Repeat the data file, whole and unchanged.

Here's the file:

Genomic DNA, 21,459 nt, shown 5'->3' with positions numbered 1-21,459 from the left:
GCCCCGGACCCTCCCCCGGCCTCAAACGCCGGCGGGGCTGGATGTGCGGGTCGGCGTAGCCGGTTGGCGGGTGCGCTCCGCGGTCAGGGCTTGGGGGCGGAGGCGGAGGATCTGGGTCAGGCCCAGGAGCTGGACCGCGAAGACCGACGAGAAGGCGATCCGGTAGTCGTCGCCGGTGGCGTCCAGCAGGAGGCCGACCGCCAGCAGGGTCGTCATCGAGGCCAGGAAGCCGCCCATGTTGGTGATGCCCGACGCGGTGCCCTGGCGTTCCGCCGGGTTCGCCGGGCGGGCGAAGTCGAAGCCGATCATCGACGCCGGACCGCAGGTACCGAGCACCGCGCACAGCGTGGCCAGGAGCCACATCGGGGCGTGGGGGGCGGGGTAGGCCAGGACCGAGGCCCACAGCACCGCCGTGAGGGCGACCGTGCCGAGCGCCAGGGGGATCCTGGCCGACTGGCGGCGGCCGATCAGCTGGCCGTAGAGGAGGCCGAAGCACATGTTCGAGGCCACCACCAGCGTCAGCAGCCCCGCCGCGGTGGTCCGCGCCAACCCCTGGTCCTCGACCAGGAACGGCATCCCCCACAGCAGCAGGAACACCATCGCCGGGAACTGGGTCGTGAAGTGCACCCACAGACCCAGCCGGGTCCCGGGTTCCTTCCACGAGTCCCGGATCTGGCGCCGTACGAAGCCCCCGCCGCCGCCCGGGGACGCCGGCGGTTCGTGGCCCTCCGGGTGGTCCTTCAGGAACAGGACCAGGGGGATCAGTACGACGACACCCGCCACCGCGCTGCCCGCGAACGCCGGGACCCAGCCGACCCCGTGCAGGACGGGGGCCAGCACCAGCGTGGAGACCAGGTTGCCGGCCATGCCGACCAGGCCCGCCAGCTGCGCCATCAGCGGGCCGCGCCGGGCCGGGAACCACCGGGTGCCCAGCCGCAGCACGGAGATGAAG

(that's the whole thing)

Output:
Genomic DNA, 21,459 nt, shown 5'->3' with positions numbered 1-21,459 from the left:
GCCCCGGACCCTCCCCCGGCCTCAAACGCCGGCGGGGCTGGATGTGCGGGTCGGCGTAGCCGGTTGGCGGGTGCGCTCCGCGGTCAGGGCTTGGGGGCGGAGGCGGAGGATCTGGGTCAGGCCCAGGAGCTGGACCGCGAAGACCGACGAGAAGGCGATCCGGTAGTCGTCGCCGGTGGCGTCCAGCAGGAGGCCGACCGCCAGCAGGGTCGTCATCGAGGCCAGGAAGCCGCCCATGTTGGTGATGCCCGACGCGGTGCCCTGGCGTTCCGCCGGGTTCGCCGGGCGGGCGAAGTCGAAGCCGATCATCGACGCCGGACCGCAGGTACCGAGCACCGCGCACAGCGTGGCCAGGAGCCACATCGGGGCGTGGGGGGCGGGGTAGGCCAGGACCGAGGCCCACAGCACCGCCGTGAGGGCGACCGTGCCGAGCGCCAGGGGGATCCTGGCCGACTGGCGGCGGCCGATCAGCTGGCCGTAGAGGAGGCCGAAGCACATGTTCGAGGCCACCACCAGCGTCAGCAGCCCCGCCGCGGTGGTCCGCGCCAACCCCTGGTCCTCGACCAGGAACGGCATCCCCCACAGCAGCAGGAACACCATCGCCGGGAACTGGGTCGTGAAGTGCACCCACAGACCCAGCCGGGTCCCGGGTTCCTTCCACGAGTCCCGGATCTGGCGCCGTACGAAGCCCCCGCCGCCGCCCGGGGACGCCGGCGGTTCGTGGCCCTCCGGGTGGTCCTTCAGGAACAGGACCAGGGGGATCAGTACGACGACACCCGCCACCGCGCTGCCCGCGAACGCCGGGACCCAGCCGACCCCGTGCAGGACGGGGGCCAGCACCAGCGTGGAGACCAGGTTGCCGGCCATGCCGACCAGGCCCGCCAGCTGCGCCATCAGCGGGCCGCGCCGGGCCGGGAACCACCGGGTGCCCAGCCGCAGCACGGAGATGAAG